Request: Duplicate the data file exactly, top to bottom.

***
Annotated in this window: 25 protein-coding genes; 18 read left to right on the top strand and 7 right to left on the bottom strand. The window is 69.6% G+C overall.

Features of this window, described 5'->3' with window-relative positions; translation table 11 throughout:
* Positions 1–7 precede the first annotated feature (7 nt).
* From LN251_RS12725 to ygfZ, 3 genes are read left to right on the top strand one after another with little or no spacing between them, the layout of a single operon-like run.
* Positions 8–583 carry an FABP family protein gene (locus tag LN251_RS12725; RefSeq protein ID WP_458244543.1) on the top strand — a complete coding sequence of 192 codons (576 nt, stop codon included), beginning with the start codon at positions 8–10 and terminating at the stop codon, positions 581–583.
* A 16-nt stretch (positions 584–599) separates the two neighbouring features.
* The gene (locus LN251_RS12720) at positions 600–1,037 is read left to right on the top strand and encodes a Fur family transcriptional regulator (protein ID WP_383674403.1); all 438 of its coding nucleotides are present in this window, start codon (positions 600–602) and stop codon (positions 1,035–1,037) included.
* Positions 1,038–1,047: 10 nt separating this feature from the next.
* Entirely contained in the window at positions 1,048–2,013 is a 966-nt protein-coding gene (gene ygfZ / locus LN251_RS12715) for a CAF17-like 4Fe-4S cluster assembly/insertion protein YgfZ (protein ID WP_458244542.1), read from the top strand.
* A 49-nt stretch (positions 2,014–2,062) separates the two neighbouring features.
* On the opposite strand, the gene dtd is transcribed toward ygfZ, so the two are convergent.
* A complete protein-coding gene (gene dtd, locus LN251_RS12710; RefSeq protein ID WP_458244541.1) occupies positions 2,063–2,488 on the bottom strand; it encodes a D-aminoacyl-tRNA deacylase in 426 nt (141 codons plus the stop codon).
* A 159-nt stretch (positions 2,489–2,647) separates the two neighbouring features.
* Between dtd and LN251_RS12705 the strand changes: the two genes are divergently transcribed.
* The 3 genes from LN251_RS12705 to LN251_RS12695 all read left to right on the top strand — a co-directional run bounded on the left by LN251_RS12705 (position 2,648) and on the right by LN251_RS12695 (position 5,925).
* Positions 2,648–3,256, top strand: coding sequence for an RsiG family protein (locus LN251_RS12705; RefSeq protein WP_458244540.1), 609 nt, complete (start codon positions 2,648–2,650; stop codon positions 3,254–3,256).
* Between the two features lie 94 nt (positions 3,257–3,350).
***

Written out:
Annotated in this window: 25 protein-coding genes; 18 read left to right on the top strand and 7 right to left on the bottom strand. The window is 69.6% G+C overall.

Features of this window, described 5'->3' with window-relative positions; translation table 11 throughout:
* Positions 1–7 precede the first annotated feature (7 nt).
* From LN251_RS12725 to ygfZ, 3 genes are read left to right on the top strand one after another with little or no spacing between them, the layout of a single operon-like run.
* Positions 8–583 carry an FABP family protein gene (locus tag LN251_RS12725; RefSeq protein ID WP_458244543.1) on the top strand — a complete coding sequence of 192 codons (576 nt, stop codon included), beginning with the start codon at positions 8–10 and terminating at the stop codon, positions 581–583.
* A 16-nt stretch (positions 584–599) separates the two neighbouring features.
* The gene (locus LN251_RS12720) at positions 600–1,037 is read left to right on the top strand and encodes a Fur family transcriptional regulator (protein ID WP_383674403.1); all 438 of its coding nucleotides are present in this window, start codon (positions 600–602) and stop codon (positions 1,035–1,037) included.
* Positions 1,038–1,047: 10 nt separating this feature from the next.
* Entirely contained in the window at positions 1,048–2,013 is a 966-nt protein-coding gene (gene ygfZ / locus LN251_RS12715) for a CAF17-like 4Fe-4S cluster assembly/insertion protein YgfZ (protein ID WP_458244542.1), read from the top strand.
* A 49-nt stretch (positions 2,014–2,062) separates the two neighbouring features.
* On the opposite strand, the gene dtd is transcribed toward ygfZ, so the two are convergent.
* A complete protein-coding gene (gene dtd, locus LN251_RS12710; RefSeq protein ID WP_458244541.1) occupies positions 2,063–2,488 on the bottom strand; it encodes a D-aminoacyl-tRNA deacylase in 426 nt (141 codons plus the stop codon).
* A 159-nt stretch (positions 2,489–2,647) separates the two neighbouring features.
* Between dtd and LN251_RS12705 the strand changes: the two genes are divergently transcribed.
* The 3 genes from LN251_RS12705 to LN251_RS12695 all read left to right on the top strand — a co-directional run bounded on the left by LN251_RS12705 (position 2,648) and on the right by LN251_RS12695 (position 5,925).
* Positions 2,648–3,256, top strand: coding sequence for an RsiG family protein (locus LN251_RS12705; RefSeq protein WP_458244540.1), 609 nt, complete (start codon positions 2,648–2,650; stop codon positions 3,254–3,256).
* Between the two features lie 94 nt (positions 3,257–3,350).